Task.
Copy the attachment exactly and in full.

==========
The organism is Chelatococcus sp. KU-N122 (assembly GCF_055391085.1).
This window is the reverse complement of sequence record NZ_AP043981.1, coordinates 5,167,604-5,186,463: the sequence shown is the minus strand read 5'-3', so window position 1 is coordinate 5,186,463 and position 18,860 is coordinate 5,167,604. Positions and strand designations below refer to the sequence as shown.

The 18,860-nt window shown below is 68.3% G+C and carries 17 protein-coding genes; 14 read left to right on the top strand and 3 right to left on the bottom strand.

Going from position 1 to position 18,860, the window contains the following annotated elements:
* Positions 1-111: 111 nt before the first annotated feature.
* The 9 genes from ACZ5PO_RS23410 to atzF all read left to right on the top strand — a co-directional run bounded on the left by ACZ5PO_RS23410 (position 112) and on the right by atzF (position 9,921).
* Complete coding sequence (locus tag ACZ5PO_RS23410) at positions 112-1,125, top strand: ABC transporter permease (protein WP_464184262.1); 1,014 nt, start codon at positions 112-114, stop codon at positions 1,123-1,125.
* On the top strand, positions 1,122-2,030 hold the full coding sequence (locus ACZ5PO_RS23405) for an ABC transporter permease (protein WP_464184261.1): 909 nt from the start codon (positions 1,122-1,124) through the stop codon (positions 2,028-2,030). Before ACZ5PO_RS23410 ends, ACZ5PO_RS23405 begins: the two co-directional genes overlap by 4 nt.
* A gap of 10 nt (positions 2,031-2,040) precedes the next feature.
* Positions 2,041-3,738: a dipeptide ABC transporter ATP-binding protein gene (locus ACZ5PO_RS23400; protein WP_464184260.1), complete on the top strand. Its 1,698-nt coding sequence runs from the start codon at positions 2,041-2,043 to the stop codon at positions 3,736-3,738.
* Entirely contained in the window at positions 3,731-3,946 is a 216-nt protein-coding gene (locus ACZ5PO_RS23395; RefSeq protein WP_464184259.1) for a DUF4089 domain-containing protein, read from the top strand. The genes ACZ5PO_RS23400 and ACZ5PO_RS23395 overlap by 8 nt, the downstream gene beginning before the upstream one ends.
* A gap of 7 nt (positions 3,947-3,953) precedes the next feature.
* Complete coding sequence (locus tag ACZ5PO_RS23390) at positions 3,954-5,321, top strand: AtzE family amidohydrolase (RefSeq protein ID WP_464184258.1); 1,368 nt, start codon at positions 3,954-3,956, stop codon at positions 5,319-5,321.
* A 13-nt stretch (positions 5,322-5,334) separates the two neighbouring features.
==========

The organism is Chelatococcus sp. KU-N122 (assembly GCF_055391085.1).
This window is the reverse complement of sequence record NZ_AP043981.1, coordinates 5,167,604-5,186,463: the sequence shown is the minus strand read 5'-3', so window position 1 is coordinate 5,186,463 and position 18,860 is coordinate 5,167,604. Positions and strand designations below refer to the sequence as shown.

The 18,860-nt window shown below is 68.3% G+C and carries 17 protein-coding genes; 14 read left to right on the top strand and 3 right to left on the bottom strand.

Going from position 1 to position 18,860, the window contains the following annotated elements:
* Positions 1-111: 111 nt before the first annotated feature.
* The 9 genes from ACZ5PO_RS23410 to atzF all read left to right on the top strand — a co-directional run bounded on the left by ACZ5PO_RS23410 (position 112) and on the right by atzF (position 9,921).
* Complete coding sequence (locus tag ACZ5PO_RS23410) at positions 112-1,125, top strand: ABC transporter permease (protein WP_464184262.1); 1,014 nt, start codon at positions 112-114, stop codon at positions 1,123-1,125.
* On the top strand, positions 1,122-2,030 hold the full coding sequence (locus ACZ5PO_RS23405) for an ABC transporter permease (protein WP_464184261.1): 909 nt from the start codon (positions 1,122-1,124) through the stop codon (positions 2,028-2,030). Before ACZ5PO_RS23410 ends, ACZ5PO_RS23405 begins: the two co-directional genes overlap by 4 nt.
* A gap of 10 nt (positions 2,031-2,040) precedes the next feature.
* Positions 2,041-3,738: a dipeptide ABC transporter ATP-binding protein gene (locus ACZ5PO_RS23400; protein WP_464184260.1), complete on the top strand. Its 1,698-nt coding sequence runs from the start codon at positions 2,041-2,043 to the stop codon at positions 3,736-3,738.
* Entirely contained in the window at positions 3,731-3,946 is a 216-nt protein-coding gene (locus ACZ5PO_RS23395; RefSeq protein WP_464184259.1) for a DUF4089 domain-containing protein, read from the top strand. The genes ACZ5PO_RS23400 and ACZ5PO_RS23395 overlap by 8 nt, the downstream gene beginning before the upstream one ends.
* A gap of 7 nt (positions 3,947-3,953) precedes the next feature.
* Complete coding sequence (locus tag ACZ5PO_RS23390) at positions 3,954-5,321, top strand: AtzE family amidohydrolase (RefSeq protein ID WP_464184258.1); 1,368 nt, start codon at positions 3,954-3,956, stop codon at positions 5,319-5,321.
* A 13-nt stretch (positions 5,322-5,334) separates the two neighbouring features.